Originally Posted By: Banjoman
Raine, what I love most about your stories is your ability to make the everyday life of your pilot sound so interesting. Where do you find the names of the stores and other businesses that you have in your stories?

Thanks for indulging my insanity, Banjoman! I'm happy you appreciate the stories, because like a true history geek I try to ensure that they are as accurate as possible.

You asked about stores and businesses. Fortnum & Mason, mentioned in the last story I posted here, has been a London purveyor of fine foods since the 1700s and wealthier British families famously sent F&M gift hampers to men at the front in both world wars (In Rommel's 1942 attack on the Gazala Line in North Africa, so many retreating British officers had to leave so many of their goodie boxes behind that the former defensive position was jokingly called the "Fortnum & Mason line"). You can still visit the store on Piccadilly. Two years ago my son and daughter in law in London sent us one of their famous hampers of delicacies for Christmas.

Most business references are researched on line. For example, I've referenced Gieves and Hawkes, the London tailor known for making officers' uniforms; period hotels like the Regent Palace; theatres like the Alhambra (making sure to know what was playing where); and restaurants like Ciro's or the Criterion. Because the stories have to make historical sense, I'll check the rail lines from Southampton or Dover and make sure that the character on leave is arriving at the right station. Sometimes this leads to weird searches, such as "what soldiers' canteens were operating in Charing Cross Station in 1918 and by whom -- Red Cross, YMCA, someone else?"

Other references come from book or Internet searches, or from personal experience. For example, I spent Christmas of 1971 and 1972 at the Lion Inn in the town of Shrewsbury in western England. Having got to know a little of the surroundings, I placed my latest pilot in that part of the world. Back in 1971 I watched the South Shropshire Hunt in Church Stretton, which inspired the reference in Cottingham's first story to his father having been the Hunt Master. A book on 60 Squadron described the accommodations at Savy and helped me get the squadron and flight commanders right. I knew that the "Tatler" was a popular society magazine of the day (I think it was mentioned in Downton Abbey), but I googled up the sporting magazine that Cottingham got in a package from home. The reference to "gentlemen's relish" came from V.M. Yeates's "Winged Victory."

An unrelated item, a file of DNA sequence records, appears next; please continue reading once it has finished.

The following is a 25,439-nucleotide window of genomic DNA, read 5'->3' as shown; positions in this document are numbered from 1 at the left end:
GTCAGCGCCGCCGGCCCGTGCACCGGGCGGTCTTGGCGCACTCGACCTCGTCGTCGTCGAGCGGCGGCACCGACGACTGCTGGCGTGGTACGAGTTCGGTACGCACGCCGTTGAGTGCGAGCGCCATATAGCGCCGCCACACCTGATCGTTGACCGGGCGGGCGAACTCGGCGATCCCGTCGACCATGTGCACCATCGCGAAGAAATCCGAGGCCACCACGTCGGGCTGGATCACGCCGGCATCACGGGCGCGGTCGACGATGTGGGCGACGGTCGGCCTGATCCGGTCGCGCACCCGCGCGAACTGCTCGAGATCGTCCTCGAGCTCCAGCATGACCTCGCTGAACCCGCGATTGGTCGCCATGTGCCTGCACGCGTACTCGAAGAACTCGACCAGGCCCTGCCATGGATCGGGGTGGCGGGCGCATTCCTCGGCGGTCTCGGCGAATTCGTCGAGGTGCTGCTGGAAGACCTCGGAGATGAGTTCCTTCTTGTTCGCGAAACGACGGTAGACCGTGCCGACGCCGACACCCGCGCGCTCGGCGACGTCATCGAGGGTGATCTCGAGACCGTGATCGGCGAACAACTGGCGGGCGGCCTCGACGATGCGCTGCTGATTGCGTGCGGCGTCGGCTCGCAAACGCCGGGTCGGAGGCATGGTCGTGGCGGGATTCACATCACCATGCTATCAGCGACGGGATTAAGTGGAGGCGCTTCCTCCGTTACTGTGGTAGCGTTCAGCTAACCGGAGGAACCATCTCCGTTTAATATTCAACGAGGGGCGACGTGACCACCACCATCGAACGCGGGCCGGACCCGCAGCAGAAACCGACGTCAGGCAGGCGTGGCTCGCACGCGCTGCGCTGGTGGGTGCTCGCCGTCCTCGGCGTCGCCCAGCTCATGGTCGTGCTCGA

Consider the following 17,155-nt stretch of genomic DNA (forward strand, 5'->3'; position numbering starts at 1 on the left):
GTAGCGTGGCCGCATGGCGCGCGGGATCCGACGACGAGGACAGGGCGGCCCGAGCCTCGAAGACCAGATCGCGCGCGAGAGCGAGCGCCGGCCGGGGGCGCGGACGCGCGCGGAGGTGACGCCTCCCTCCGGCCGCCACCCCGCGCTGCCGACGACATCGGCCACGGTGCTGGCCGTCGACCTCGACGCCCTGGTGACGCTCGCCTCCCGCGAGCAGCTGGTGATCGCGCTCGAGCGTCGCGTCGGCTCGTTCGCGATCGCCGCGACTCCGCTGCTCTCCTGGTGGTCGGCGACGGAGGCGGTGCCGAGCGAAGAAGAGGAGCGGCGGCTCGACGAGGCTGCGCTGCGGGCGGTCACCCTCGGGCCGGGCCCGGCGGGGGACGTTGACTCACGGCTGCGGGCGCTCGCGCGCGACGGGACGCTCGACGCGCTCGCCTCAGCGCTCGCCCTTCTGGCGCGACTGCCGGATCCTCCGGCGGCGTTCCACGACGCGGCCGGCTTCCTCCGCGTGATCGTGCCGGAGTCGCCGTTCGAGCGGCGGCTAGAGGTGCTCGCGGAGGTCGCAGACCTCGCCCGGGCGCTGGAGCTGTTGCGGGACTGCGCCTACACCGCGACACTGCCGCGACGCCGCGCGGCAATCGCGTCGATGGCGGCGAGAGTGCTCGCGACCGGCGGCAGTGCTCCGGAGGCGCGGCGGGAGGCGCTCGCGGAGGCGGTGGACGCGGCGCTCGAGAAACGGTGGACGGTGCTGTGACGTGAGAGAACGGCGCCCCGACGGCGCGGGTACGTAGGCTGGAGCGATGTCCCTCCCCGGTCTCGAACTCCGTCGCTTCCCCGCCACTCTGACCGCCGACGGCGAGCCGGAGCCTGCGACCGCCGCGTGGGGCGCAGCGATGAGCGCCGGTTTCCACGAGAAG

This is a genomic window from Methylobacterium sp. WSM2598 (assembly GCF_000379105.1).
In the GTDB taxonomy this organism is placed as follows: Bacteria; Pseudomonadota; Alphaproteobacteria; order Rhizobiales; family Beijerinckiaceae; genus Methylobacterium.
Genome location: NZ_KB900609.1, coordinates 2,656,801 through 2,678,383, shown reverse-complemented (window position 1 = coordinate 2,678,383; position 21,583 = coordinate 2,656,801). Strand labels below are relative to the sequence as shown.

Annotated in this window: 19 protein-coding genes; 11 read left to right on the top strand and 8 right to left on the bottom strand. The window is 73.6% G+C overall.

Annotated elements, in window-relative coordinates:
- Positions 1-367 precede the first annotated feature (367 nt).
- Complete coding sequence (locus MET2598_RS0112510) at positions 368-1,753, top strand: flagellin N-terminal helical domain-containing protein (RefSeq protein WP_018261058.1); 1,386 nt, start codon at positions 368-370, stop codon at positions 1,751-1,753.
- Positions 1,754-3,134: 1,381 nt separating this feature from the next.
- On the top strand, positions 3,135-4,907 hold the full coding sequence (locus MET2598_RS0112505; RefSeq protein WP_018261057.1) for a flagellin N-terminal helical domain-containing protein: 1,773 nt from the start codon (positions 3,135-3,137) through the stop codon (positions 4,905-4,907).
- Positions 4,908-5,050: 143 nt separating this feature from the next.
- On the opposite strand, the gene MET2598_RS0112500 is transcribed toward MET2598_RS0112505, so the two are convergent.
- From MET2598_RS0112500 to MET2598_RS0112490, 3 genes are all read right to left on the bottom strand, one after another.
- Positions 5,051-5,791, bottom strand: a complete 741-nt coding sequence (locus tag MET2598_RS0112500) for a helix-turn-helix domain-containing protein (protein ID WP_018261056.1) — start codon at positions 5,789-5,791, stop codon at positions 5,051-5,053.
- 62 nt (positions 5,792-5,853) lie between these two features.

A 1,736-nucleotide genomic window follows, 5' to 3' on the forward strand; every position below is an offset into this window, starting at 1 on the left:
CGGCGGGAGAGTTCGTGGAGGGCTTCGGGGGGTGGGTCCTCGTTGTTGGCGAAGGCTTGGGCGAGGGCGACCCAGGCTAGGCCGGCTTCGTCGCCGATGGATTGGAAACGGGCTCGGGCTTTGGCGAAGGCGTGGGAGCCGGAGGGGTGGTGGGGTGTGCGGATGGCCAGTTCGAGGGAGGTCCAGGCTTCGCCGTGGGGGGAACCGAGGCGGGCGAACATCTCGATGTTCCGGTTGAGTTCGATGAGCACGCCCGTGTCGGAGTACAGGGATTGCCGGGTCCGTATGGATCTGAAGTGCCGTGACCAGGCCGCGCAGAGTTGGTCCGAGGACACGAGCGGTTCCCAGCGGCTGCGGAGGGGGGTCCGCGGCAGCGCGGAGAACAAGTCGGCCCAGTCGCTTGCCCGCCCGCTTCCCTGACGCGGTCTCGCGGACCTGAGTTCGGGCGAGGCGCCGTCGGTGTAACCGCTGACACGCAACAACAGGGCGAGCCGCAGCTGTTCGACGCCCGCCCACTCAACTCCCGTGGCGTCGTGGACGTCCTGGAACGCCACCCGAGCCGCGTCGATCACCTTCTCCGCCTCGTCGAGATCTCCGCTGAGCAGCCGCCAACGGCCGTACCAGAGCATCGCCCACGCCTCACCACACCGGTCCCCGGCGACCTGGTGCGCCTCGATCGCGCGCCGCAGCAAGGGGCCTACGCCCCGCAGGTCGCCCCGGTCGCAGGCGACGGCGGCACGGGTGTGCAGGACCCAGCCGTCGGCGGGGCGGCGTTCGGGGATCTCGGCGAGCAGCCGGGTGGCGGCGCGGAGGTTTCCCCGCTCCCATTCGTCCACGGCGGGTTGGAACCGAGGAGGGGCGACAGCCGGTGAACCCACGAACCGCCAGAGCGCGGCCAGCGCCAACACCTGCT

Sometimes I'll use modern maps or Google Earth and combine them with period memoirs to make sure that descriptions of places are accurate to the time. In the other DiD campaign my characters were in Paris. You could trace their outings easily on a map.

Finally, sometimes I'll use tales from family history. For example, my Jack Cairns character in the other campaign was born in Glasgow after his vicar father moved there to stay with his parishioners, who had moved north when Yarrow shipyard moved from London to Glasgow. That pretty much mirrors my great-grandfather, who was an engineer with Yarrow and moved to Glasgow from London around 1911 when the business relocated.

One of the hardest things is to get the language right. In my last post, Cottingham says "We had a wizard time playing soldier in the fields about Peterborough" (incidentally, the Shropshire Yeomanry were in fact training in that part of England in 1915). It took a half hour to confirm that the use of "wizard" to mean "terrific" or "wonderful" was in current use as early as 1916.

I admit I've gone a little nuts about all this, but it's fun for me, and helped RAF_Louvert accept that I was barmy enough to join the BWOC. I remember one night searching online sources for three hours to make sure that a character forced down over British lines would meet folks from the right regiment for that place and time, and that he would be processed through the right casualty clearing station and end up in the right hospital for his situation.

Sad, isn't it? I suppose the payback is that you really become immersed in your pilot and his times, and try very hard to take care of him. It makes for a wonderful flight sim experience.